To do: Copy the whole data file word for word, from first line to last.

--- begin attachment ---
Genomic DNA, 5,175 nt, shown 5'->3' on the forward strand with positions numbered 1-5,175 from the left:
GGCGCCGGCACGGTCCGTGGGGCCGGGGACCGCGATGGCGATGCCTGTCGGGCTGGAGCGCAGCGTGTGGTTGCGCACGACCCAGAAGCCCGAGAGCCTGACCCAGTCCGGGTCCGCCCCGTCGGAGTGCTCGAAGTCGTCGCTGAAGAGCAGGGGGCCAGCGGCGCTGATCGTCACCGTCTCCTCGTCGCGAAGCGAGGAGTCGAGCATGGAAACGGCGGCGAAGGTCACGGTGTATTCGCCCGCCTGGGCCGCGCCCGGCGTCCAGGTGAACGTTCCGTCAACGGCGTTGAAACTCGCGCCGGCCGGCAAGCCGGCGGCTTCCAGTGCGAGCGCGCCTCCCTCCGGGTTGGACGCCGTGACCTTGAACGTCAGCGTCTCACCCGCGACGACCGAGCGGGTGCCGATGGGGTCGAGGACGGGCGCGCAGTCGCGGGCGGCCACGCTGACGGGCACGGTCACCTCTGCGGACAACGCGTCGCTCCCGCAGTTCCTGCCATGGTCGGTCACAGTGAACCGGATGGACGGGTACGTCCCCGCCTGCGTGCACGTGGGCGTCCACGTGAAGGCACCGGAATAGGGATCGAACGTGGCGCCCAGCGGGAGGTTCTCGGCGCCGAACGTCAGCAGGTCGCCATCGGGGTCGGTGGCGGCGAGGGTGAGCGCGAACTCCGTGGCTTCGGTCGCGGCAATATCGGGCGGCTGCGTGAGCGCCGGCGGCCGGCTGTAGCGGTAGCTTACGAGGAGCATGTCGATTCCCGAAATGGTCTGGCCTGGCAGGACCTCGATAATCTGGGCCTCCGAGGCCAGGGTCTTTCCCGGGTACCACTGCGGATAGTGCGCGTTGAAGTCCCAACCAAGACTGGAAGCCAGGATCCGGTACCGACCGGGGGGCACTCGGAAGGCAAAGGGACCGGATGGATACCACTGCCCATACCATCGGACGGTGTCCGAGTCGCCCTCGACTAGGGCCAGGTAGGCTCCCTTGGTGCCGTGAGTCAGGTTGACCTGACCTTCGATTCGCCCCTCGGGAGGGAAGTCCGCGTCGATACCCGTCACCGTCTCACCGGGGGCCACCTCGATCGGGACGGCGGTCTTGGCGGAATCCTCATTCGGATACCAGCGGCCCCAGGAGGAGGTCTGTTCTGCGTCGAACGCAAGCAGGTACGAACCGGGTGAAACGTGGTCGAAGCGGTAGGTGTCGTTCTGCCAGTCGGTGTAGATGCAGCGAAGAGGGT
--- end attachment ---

Genomic DNA, 5,175 nt, shown 5'->3' on the forward strand with positions numbered 1-5,175 from the left:
GGCGCCGGCACGGTCCGTGGGGCCGGGGACCGCGATGGCGATGCCTGTCGGGCTGGAGCGCAGCGTGTGGTTGCGCACGACCCAGAAGCCCGAGAGCCTGACCCAGTCCGGGTCCGCCCCGTCGGAGTGCTCGAAGTCGTCGCTGAAGAGCAGGGGGCCAGCGGCGCTGATCGTCACCGTCTCCTCGTCGCGAAGCGAGGAGTCGAGCATGGAAACGGCGGCGAAGGTCACGGTGTATTCGCCCGCCTGGGCCGCGCCCGGCGTCCAGGTGAACGTTCCGTCAACGGCGTTGAAACTCGCGCCGGCCGGCAAGCCGGCGGCTTCCAGTGCGAGCGCGCCTCCCTCCGGGTTGGACGCCGTGACCTTGAACGTCAGCGTCTCACCCGCGACGACCGAGCGGGTGCCGATGGGGTCGAGGACGGGCGCGCAGTCGCGGGCGGCCACGCTGACGGGCACGGTCACCTCTGCGGACAACGCGTCGCTCCCGCAGTTCCTGCCATGGTCGGTCACAGTGAACCGGATGGACGGGTACGTCCCCGCCTGCGTGCACGTGGGCGTCCACGTGAAGGCACCGGAATAGGGATCGAACGTGGCGCCCAGCGGGAGGTTCTCGGCGCCGAACGTCAGCAGGTCGCCATCGGGGTCGGTGGCGGCGAGGGTGAGCGCGAACTCCGTGGCTTCGGTCGCGGCAATATCGGGCGGCTGCGTGAGCGCCGGCGGCCGGCTGTAGCGGTAGCTTACGAGGAGCATGTCGATTCCCGAAATGGTCTGGCCTGGCAGGACCTCGATAATCTGGGCCTCCGAGGCCAGGGTCTTTCCCGGGTACCACTGCGGATAGTGCGCGTTGAAGTCCCAACCAAGACTGGAAGCCAGGATCCGGTACCGACCGGGGGGCACTCGGAAGGCAAAGGGACCGGATGGATACCACTGCCCATACCATCGGACGGTGTCCGAGTCGCCCTCGACTAGGGCCAGGTAGGCTCCCTTGGTGCCGTGAGTCAGGTTGACCTGACCTTCGATTCGCCCCTCGGGAGGGAAGTCCGCGTCGATACCCGTCACCGTCTCACCGGGGGCCACCTCGATCGGGACGGCGGTCTTGGCGGAATCCTCATTCGGATACCAGCGGCCCCAGGAGGAGGTCTGTTCTGCGTCGAACGCAAGCAGGTACGAACCGGGTGAAACGTGGTCGAAGCGGTAGGTGTCGTTCTGCCAGTCGGTGTAGATGCAGCGAAGAGGGT